Frequently Asked Questions
There’s no such thing as a silly question!
R.E.A.L. is an acronym for four fundamental discussion skills: Relate, Excerpt, Ask, Listen.They can be used in different ways, in formal discussion or casual conversation.
R.E.A.L.® aligns to all major global curricula (IB, GCSE, Fieldwork, AP, and more) and can also work in schools where you have children following different curricula (in fact, often it can provide a critical common language and skillset for them!). If your school has built its own curriculum, our team is happy to work with you on an integration plan.
Perhaps more important than the curriculum, though, is the “fit” with school culture! Different schools use R.E.A.L. ® differently – and we love for schools to design the R.E.A.L.® program that will fit their unique educational environment.
Trust us when we say R.E.A.L.® has a track record of working in very diverse school cultures – progressive, traditional, public, private, religious, non-religious, etc. – and talk to Katie about how R.E.A.L.® might fit well within your school!
Absolutely. R.E.A.L.® is built to be differentiated, so during each conversation, students are all working on different skill-goals according to their unique learning path. This makes it simple – and shame-free – for ESL / ELL students to focus on one skill at a time; the goal setting, tracking, and reflection routines also help pace the conversation to support students with attentional and processing issues.
For what it’s worth, we’ve also seen the R.E.A.L.® framework thrive in upper-level Foreign Language courses, as it can scaffold students as they begin to have robust conversations in a target language.
That’s great news! We love working with schools that have already done the hard work of identifying values and vision. Usually, we will review your plan together and then decide which “bucket” (or, often, “buckets”) R.E.A.L.®and Conversation Culture fits in best. We’ll work with you to align our content to the language you already use in your strategic plan and measure impact along the way.
R.E.A.L.® fits into the curriculum you already have (no massive overhauls needed – we promise!). For most teachers, it streamlines the logistical headaches of FishBowl one day, Harkness another, Socratic Seminar the next. For instructional leaders focused on the curriculum spiral, R.E.A.L.® is a year-long primer that builds the skills students need to succeed in upper level, seminar-style courses. (To that end, an ideal sequence is using R.E.A.L.® Jr. in 8th grade; R.E.A.L.® in 9th; and then Harkness or other seminar techniques in 10th++).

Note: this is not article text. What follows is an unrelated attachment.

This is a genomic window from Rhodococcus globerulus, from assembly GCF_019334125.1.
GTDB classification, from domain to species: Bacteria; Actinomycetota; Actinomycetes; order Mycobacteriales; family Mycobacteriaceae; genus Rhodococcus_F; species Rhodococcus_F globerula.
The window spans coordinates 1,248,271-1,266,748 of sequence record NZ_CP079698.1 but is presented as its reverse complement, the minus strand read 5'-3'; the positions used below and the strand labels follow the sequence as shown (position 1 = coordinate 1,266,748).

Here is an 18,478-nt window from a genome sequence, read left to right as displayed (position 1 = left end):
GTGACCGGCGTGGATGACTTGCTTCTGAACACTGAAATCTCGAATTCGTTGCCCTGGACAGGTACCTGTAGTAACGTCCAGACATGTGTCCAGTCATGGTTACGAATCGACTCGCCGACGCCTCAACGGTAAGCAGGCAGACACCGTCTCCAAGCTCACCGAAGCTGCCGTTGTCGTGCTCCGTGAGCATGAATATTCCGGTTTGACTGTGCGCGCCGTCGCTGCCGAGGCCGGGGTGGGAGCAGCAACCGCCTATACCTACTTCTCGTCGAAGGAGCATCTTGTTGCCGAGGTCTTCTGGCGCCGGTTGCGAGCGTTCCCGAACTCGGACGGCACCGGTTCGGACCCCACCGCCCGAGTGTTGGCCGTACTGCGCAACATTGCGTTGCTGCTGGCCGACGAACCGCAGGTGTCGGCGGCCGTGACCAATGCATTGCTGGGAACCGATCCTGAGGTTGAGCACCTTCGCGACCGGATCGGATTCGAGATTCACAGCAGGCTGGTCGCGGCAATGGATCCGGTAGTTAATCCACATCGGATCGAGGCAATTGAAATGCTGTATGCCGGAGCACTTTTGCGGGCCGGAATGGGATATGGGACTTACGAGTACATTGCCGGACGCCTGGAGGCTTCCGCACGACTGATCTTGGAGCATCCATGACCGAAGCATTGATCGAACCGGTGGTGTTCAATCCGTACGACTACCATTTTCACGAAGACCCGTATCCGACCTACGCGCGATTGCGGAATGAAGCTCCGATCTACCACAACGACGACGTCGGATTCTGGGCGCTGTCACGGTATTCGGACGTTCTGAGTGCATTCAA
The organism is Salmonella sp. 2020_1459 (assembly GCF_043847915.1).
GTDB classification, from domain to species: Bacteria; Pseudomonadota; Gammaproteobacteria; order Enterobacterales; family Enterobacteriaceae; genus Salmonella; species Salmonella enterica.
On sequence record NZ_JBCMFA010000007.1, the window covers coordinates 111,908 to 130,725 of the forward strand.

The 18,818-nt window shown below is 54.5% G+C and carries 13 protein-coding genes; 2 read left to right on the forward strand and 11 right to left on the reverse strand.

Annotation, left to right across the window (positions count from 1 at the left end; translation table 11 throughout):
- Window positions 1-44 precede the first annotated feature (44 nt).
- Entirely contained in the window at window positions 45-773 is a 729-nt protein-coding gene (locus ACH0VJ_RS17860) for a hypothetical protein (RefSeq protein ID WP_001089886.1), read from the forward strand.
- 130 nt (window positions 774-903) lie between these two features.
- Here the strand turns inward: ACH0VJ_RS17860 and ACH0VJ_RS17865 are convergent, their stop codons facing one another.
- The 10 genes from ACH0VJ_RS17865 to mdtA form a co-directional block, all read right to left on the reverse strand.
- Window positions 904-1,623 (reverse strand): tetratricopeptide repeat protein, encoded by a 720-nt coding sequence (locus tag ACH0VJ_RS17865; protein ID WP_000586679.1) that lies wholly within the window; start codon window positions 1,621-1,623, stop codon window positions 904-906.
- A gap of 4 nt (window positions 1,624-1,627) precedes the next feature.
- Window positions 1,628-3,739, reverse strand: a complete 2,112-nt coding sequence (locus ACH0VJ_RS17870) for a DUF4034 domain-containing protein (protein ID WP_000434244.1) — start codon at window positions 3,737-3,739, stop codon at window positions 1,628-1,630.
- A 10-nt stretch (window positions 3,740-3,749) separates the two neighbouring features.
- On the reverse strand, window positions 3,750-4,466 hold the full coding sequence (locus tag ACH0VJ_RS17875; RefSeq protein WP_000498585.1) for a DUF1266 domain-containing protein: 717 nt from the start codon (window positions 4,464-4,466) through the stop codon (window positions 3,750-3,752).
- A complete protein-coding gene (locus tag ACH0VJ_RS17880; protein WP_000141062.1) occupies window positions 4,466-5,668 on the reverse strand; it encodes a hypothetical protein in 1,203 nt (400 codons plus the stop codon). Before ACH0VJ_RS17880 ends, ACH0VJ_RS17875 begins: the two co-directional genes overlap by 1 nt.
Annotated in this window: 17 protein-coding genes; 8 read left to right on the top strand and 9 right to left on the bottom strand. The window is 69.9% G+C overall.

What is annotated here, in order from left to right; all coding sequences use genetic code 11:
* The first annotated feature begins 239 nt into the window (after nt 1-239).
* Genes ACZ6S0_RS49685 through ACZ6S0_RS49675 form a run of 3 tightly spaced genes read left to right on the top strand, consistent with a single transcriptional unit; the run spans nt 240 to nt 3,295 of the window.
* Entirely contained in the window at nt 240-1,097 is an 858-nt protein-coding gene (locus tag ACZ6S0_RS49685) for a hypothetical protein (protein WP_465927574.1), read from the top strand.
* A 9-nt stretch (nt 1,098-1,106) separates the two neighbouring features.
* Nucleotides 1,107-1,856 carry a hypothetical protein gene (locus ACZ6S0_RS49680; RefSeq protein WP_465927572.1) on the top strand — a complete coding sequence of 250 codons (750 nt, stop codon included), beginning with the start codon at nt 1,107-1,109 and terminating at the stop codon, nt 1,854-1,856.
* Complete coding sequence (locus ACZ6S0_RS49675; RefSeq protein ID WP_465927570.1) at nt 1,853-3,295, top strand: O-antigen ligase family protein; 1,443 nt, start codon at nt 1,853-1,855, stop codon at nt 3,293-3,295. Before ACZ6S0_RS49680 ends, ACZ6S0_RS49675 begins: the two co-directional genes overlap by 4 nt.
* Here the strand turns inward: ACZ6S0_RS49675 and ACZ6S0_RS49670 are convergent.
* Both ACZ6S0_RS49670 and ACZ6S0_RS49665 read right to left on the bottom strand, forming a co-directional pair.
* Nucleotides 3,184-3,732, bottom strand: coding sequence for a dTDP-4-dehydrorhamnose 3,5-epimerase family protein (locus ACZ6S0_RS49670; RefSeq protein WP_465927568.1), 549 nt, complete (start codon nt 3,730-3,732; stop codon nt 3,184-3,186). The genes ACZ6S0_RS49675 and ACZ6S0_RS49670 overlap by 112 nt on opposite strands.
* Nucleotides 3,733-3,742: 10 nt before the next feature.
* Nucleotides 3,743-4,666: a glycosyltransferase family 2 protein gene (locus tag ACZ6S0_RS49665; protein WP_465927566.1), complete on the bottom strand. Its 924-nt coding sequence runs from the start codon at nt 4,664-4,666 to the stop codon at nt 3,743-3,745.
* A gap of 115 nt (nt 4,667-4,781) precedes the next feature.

Unlike any other discussion method, R.E.A.L.® provides teachers with mission-aligned dashboards every three discussions. Dashboards measure skill development, feelings of belonging, and sense of purpose — and capture qualitative responses about the experience of discussion.
R.E.A.L. Dashboards allow classrooms to reflect – together and in way that feels safe for students – about the Conversation Culture they are building. It goes much deeper than just measuring airtime (like EquityMaps). If of interest, it can be a tool for teachers to do Action Research, too.
Launched in Fall 2022, teachers and leaders alike are reporting that this tool is a GAME CHANGER.
Want to see a sample? Happy to show you live — book a Conversation about Conversation when it works for you!
R.E.A.L.® Discussion has been built over a decade to bring together best practices from four research areas: Deeper Learning (Learning Science), Wellbeing / SEL, Belonging / DEI, and Future-of-Work. All of our PD is also built to align to best practices in adult learning. To get a sense of our rigor, here are footnotes behind the design of R.E.A.L.® from a Deeper Learning perspective: